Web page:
- Customize: Which elements of the session should you customize based on the group you’re working with? Is there a case study or topical story you can share that will add extra life to your content? Also note at which point customizing makes you feel uncomfortable: it’s easy to try and be all things to everyone and end up being not enough to anyone (this is an easy trap to fall into!)
- Practice: Some people like the short, steep on-ramp when it comes to rehearsing, but it usually pays to allow plenty of practice time, especially in the early days of your workshop facilitation. Trying to memorize the entire thing word for word will likely work against you however, so focus on having a good handle on key concepts, and the transitions between them (pro tip: smooth transitions can work wonders!). Again, get someone else to sample your work – they’ll be able to spot parts that are too fast, confusing, or go on too long
- Onboarding: What do you need to have in place for your session? Which resources, assets, people? It could be handouts or software logins, venue partners or co-facilitators. All these things need preparing and onboarding in one way or another. Without taking the time to do this in advance you’ll find yourself scrambling on the day itself and starting your workshop on the back foot.
A good rule of thumb here is to feel you have a really strong feeling for:
- The overall arc of your session
- The first 10-15 minutes
- The cornerstone content you’ve created
This isn’t to say the rest is unimportant, but trying to have the entire session committed forensically to memory often gets in the way of good facilitation. Feel ok about giving yourself some space.
Once you’ve gone through your preparation, what about the day itself?
Before: On the day
Your preparation on the day itself shouldn’t feel too much like hard work.
By preparing ahead of time, you can focus your energies on the following areas before you get started:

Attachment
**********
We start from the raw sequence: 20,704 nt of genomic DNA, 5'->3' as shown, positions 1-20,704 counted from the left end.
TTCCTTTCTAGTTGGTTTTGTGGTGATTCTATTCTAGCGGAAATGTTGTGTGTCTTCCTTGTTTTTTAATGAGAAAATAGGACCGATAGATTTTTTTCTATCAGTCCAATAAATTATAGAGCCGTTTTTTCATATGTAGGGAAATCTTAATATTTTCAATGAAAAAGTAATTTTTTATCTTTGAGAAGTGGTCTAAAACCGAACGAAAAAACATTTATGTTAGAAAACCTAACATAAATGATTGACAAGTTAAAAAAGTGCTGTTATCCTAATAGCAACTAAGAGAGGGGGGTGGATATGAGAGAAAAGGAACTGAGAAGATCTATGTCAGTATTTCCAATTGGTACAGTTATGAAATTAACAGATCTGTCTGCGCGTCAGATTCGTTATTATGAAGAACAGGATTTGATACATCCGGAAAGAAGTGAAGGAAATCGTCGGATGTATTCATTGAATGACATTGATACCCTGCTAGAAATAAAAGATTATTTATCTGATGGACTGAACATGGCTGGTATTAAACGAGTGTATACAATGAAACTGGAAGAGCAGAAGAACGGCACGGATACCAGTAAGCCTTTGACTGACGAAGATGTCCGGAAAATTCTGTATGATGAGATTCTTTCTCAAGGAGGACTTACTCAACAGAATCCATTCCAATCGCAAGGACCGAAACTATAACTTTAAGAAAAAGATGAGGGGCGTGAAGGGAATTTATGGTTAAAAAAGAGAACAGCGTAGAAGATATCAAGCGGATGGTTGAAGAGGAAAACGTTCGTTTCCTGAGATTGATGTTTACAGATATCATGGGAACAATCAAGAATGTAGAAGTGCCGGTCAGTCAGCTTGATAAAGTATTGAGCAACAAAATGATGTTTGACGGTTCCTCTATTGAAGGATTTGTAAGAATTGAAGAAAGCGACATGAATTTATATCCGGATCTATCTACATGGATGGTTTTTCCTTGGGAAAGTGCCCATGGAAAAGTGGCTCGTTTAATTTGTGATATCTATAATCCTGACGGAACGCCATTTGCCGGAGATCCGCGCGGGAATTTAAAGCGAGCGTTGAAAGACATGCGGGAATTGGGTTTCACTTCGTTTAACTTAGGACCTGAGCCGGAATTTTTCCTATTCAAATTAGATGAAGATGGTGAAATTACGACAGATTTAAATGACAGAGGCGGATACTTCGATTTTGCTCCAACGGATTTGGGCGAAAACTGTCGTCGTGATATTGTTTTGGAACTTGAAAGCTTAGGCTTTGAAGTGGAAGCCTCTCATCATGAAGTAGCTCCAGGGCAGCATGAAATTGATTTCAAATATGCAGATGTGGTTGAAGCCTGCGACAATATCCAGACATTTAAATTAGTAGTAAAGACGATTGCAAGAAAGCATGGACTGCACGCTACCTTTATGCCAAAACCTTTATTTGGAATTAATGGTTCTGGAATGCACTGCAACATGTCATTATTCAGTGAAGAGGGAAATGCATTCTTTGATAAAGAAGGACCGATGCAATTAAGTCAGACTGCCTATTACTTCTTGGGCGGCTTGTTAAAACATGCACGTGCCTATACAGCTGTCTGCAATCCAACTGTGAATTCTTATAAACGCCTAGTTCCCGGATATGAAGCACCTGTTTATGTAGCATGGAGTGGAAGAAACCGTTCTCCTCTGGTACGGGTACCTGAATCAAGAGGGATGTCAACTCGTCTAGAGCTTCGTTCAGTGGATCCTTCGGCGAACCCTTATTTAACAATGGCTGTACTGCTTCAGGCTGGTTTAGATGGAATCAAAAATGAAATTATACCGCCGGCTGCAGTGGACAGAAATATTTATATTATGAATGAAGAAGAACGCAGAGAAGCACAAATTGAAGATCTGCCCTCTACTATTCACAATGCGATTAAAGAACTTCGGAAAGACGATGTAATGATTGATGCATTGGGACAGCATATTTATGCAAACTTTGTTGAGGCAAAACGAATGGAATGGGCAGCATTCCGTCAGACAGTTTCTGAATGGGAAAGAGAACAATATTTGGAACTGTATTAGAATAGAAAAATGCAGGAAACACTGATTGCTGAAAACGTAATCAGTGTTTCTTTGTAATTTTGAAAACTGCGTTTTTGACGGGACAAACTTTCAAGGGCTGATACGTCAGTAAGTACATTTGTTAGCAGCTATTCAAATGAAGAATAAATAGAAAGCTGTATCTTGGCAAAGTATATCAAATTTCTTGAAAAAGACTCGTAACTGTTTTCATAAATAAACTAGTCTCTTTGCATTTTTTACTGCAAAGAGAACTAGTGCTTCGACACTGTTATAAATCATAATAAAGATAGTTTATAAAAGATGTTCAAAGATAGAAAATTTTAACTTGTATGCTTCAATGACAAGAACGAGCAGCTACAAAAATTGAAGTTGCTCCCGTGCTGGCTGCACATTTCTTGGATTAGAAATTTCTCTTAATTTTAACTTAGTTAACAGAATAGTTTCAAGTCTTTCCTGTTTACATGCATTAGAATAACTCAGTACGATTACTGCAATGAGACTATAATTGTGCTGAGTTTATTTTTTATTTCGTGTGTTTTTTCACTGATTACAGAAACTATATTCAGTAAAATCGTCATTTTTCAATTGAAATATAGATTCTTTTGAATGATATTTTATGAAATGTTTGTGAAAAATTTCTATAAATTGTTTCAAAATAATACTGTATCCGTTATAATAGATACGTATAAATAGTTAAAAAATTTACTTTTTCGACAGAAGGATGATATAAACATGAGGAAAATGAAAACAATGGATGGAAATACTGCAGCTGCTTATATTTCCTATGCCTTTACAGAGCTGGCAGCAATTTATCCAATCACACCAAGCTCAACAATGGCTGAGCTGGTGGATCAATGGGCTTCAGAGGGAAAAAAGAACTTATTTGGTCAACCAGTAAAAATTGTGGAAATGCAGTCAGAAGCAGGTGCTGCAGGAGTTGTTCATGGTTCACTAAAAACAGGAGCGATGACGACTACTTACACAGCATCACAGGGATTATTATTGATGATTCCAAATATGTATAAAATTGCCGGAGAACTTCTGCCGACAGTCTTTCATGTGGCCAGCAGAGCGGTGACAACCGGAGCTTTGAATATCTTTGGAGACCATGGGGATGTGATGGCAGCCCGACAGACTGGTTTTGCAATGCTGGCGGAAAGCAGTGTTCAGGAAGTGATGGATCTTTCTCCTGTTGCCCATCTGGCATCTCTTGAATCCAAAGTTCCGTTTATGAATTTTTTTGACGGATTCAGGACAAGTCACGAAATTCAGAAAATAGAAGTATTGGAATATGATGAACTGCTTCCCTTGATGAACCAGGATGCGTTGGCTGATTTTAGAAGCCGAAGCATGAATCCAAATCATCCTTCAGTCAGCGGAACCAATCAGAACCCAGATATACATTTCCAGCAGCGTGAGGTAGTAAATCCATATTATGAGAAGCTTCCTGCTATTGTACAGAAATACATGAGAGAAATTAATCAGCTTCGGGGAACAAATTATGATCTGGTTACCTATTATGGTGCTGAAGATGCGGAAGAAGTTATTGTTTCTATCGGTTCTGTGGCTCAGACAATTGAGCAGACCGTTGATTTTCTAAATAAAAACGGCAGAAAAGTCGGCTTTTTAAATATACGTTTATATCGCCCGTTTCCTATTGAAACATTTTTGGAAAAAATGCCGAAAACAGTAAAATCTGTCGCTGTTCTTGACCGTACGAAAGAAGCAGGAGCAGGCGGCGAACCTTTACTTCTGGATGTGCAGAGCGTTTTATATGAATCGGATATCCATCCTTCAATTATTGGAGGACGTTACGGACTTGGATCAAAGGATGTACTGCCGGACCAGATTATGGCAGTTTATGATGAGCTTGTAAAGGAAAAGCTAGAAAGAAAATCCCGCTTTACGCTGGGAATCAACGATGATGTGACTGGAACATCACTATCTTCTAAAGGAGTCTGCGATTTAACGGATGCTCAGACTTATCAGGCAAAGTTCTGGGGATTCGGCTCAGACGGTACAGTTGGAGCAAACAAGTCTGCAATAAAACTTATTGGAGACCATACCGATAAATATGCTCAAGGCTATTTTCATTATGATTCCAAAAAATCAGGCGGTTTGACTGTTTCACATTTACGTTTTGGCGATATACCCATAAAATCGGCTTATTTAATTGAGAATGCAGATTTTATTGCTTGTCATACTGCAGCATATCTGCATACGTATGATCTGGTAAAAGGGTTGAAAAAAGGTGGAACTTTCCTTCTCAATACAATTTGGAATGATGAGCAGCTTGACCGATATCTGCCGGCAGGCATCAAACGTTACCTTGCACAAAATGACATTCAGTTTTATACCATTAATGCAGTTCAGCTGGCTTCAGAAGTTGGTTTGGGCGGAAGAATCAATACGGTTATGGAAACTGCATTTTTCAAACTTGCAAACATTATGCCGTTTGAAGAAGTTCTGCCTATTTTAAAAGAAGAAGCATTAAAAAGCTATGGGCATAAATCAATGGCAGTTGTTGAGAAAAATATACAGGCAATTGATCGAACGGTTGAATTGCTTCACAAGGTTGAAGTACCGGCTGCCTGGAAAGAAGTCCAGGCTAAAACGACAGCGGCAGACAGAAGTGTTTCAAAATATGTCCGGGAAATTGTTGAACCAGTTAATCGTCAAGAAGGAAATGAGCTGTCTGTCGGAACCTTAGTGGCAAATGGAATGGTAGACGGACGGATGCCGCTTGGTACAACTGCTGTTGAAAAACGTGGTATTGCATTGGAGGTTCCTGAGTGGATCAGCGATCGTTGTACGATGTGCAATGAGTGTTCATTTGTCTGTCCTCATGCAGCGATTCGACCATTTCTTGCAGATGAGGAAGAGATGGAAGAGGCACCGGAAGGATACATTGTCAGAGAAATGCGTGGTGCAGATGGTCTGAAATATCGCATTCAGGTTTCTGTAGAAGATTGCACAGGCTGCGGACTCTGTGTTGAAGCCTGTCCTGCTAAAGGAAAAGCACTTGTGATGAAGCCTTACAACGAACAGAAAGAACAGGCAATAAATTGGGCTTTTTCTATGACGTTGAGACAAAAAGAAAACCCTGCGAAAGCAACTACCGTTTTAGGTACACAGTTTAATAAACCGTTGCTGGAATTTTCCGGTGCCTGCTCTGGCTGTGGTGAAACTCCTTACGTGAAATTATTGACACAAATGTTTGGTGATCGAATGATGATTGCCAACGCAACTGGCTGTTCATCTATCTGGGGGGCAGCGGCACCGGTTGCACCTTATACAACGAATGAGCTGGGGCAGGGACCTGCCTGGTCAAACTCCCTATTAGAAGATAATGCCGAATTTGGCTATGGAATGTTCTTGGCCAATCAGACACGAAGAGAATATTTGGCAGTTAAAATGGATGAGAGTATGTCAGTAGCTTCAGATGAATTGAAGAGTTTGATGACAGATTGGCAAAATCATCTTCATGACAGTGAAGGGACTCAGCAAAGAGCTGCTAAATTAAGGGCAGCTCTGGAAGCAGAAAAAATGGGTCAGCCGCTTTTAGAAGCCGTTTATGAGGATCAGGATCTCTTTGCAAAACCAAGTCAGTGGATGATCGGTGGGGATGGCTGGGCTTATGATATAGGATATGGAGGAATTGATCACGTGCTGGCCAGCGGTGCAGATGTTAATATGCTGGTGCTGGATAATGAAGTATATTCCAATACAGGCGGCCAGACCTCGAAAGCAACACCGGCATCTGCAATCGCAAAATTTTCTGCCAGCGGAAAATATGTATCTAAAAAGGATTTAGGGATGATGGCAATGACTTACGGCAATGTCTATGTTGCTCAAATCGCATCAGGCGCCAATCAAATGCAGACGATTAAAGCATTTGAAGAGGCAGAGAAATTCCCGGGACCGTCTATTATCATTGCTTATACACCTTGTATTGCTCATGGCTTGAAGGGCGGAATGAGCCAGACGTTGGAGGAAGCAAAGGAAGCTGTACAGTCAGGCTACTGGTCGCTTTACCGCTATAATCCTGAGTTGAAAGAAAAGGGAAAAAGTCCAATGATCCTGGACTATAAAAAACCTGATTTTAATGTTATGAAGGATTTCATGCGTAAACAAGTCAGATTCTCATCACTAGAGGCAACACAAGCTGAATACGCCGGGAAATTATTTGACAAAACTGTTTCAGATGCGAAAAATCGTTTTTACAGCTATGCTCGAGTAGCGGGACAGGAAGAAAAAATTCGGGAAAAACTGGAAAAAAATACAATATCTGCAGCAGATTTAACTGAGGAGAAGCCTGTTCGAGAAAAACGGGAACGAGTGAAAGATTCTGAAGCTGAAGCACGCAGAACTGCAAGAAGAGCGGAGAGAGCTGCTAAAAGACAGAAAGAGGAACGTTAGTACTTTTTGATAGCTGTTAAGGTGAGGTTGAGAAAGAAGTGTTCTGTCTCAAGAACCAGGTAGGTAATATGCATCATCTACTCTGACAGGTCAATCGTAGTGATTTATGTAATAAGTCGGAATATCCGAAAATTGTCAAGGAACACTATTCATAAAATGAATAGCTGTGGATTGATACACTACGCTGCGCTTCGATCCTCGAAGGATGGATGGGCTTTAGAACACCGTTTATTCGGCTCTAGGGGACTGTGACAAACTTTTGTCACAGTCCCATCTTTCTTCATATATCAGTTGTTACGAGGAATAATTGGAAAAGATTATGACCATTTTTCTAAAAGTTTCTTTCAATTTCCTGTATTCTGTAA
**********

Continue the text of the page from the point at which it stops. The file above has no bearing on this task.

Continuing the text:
- Arrive early: Allow an hour before the workshop session starts to check in with venue hosts, get the space set up, and welcome any early attendees. Often you’ll need far less time than this (especially if it’s at a venue you know – for example, your company’s office), but it’s always best to err on the side of caution; give yourself ample time and space to get comfortable with the venue and surroundings. If you’re online, again use the divide by 2 rule; 30 mins should be fine, but don’t cut it much shorter!
- Equipment check: Many workshops use equipment of some kind: most often a projector and laptop for slides, or anything from clay, to film, to scissors, to post-it notes. Checking the equipment is crucial: making sure it works, that there’s enough to go round, that you have a backup available (and can revert to Plan B if you really need to). Also bear in mind you may be relying on others to provide some of this (for example an IT technician to connect your laptop to the projection system). If you’re online, this most definitely still applies!
- Arrange the room: Get the room and materials set up in a way that’s appropriate for your session and the audience’s needs. Usually, this comes down to common sense (and working within the constraints you have), but there’s more to explore on the environment design in the next lesson. Online rooms still need arranging; you may to plan out breakout rooms in advance, set up some music to play on arrival, or leave an introductory prompt in the chat.
- Allow yourself some space: All being well, you’ll find yourself with some time before the session starts. Go to the bathroom, get a glass of water, do whatever works to help you relax and feel comfortable. The closer you are to your most present, natural, and comfortable self, the better experience, and outcomes your audience is going to have. Note: Go out of the room for a short while if you like, but be aware you’ll need to be ready and welcoming for any early arrivals (and sometimes they can be very early…).
You may be thinking all these points are obvious. You’re right. They’re simple. They’re usually easy, too.
They’re also easy to skip, and simple to miss. Missing them can invoke THE FEAR. We do not want THE FEAR. More on this in the next lesson 🙂
Invest properly in the preparation and your on-day facilitation will be a whole lot easier.
The next lesson is a bumper edition and will focus on exactly that – delivering a great session.
See you there.